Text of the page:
On the opposite side to the windage knob you will find the illuminated reticle adjustment. Most illuminated reticles have 10 brightness settings, Kahless have gone one better as you can smoothly wind brightness up and down. The illuminated reticle was actually superb and I found myself using it during some late evening shooting. As light fades it can be easy to lose the black reticle lines to the background. I find a gentle red glow really useful in those situations. The adjuster does click on and off which gives you piece of mind that your not just burning up battery.

 

960yds

At the rear Kahles have provided a rubber covering which stops any scope kisses being to serious. I have luckily never been wacked in the eye by a recoiling scope but a few friends have. Anything which reduces the chance of a cut to the eye area gets my vote! The rubber also provides a nice grip when you want to make adjustments to rear focus.

The zoom adjustment on scopes is often criticized for being ridiculously stiff. Although firm the K624i zoom adjusted smoothly. The reticle increases in size as you zoom in as this is an FFP (first focal plane) scope. I really like FFP as the reticle markings are always correct whatever magnification your at. Second focal plane scopes need to be at one specific magnification for their reticle markings to be correct.
In Use 

I ladder tested the K624i at 75m to begin. This was simply a case of shooting 3 shot groups at a target while ensuring the rifle is not canted. After each group I dialled in 2moa and then measured the target to see if the spread between the groups was 2moa. The tracking was as good as I have seen. The error margin was so small it would be impossible to rule out my own slight errors in range and test setup. Basically I couldn’t fault it..

I went on to shoot some groups at 75m just to get a feel for the scope. It is immediately apparent that the glass is fantastic. Loads of light transmission and a pin sharp image. I don’t have the greatest eyesight in the world and I find on some optics I lose focus of the reticle. No such problem with the Kahles. Once main focus and parralax were correctly adjusted the reticle stayed clear and visible throughout my shooting.

The real test would be in Wales during a cold and wet December. I had some accuracy proofing to undertake at 500m and 900m. I also had to test function of some ammunition where I could select my own distances. I had the Kahles mounted on the excellent Barrett Mrad in 338LM. The Mrad is a sub MOA rifle any day of the week and has always performed well for me in wet conditions. It seems to shrug off moisture which is likely due to the tough coatings that Barrett have applied.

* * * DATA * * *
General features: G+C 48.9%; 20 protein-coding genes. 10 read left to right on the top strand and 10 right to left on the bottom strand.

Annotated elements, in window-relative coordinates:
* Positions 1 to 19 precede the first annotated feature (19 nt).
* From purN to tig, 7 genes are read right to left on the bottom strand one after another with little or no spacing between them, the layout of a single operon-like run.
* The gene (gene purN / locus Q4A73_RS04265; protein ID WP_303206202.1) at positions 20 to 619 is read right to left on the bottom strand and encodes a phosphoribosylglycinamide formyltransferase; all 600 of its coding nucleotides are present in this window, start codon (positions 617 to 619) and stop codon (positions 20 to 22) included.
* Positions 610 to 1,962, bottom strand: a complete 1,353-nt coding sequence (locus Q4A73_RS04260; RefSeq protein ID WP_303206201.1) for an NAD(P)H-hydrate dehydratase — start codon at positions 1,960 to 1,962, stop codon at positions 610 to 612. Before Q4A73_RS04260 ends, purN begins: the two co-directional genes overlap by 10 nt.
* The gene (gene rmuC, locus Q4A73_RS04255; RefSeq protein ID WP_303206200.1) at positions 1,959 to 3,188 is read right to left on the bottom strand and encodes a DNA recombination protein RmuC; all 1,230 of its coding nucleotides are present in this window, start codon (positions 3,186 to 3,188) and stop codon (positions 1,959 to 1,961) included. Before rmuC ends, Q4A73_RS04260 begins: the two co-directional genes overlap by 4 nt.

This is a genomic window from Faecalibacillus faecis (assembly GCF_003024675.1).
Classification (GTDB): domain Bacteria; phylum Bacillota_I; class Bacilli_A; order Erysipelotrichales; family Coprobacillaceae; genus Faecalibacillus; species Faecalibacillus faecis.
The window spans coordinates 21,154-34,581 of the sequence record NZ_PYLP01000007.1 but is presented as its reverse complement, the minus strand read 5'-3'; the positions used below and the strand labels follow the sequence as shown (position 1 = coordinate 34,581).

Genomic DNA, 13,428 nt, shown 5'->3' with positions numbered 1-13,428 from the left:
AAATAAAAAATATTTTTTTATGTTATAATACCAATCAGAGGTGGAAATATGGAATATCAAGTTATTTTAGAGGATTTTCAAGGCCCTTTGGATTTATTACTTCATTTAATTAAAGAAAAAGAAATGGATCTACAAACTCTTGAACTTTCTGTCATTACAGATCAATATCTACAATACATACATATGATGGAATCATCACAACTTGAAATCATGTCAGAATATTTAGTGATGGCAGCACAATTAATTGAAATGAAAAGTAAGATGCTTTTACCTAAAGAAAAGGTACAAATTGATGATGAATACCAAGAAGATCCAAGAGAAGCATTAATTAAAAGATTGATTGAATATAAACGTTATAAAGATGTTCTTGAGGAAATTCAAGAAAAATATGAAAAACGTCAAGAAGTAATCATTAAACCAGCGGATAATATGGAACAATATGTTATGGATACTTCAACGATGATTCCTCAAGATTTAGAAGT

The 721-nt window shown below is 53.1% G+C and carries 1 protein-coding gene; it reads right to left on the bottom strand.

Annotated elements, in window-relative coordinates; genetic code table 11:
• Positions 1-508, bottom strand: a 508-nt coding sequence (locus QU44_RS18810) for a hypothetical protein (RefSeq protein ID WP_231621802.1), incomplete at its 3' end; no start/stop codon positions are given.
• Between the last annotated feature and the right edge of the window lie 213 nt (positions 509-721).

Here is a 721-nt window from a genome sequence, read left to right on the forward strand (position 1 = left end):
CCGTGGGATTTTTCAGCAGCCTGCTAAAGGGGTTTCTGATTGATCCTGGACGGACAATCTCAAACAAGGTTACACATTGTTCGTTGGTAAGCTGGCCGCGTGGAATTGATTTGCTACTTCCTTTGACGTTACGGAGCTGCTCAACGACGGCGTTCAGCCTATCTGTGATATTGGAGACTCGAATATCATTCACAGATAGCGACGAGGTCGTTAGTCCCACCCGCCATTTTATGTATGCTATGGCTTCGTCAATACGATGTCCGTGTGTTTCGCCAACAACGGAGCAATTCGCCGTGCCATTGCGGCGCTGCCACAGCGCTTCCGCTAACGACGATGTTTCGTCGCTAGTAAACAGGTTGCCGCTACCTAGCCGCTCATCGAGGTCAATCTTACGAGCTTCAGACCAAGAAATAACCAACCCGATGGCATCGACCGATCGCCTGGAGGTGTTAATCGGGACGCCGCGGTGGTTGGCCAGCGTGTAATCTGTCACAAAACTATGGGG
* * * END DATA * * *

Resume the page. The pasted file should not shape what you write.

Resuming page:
The shooting session went very well. The scope was as clear as the misty welsh conditions would allow. The quality glass allowed me to see the targets in the mist where many scopes would have struggled at certain points. It took me a little while to get used to parallax position which is to be expected. Once I began to adjust to the new position I found it a lot easier (and smoother) than some I have used previously.

The weather as usual in the Welsh valleys was pretty rough. Freezing cold and a mixture of rain, hail, sleet and mist along with gusting winds. This made an ideal testing ground as I have seen a few high end scopes just roll over and die in such conditions. The Kahles remained clear and adjustments were crisp and accurate. I was able to keep banging steel until last light with no worries.

 

Conclusion 

None of Kahles’ scopes are budget priced. With optics you get what you pay for. If you want a scope that will work in rough weather, remain precise and give excellent optical clarity then be prepared to hide the credit card bill from your partner. The Kahles comes in at around £2150 which I think is reasonable when compared to its direct competitiors (some of which are £3000+).

I will likely be sourcing myself one of these in the near future. I will be looking for the right hand side windage model though as I just cannot get used to left sided wind adjustments..

 

Links 

www.kahles.at

 

Share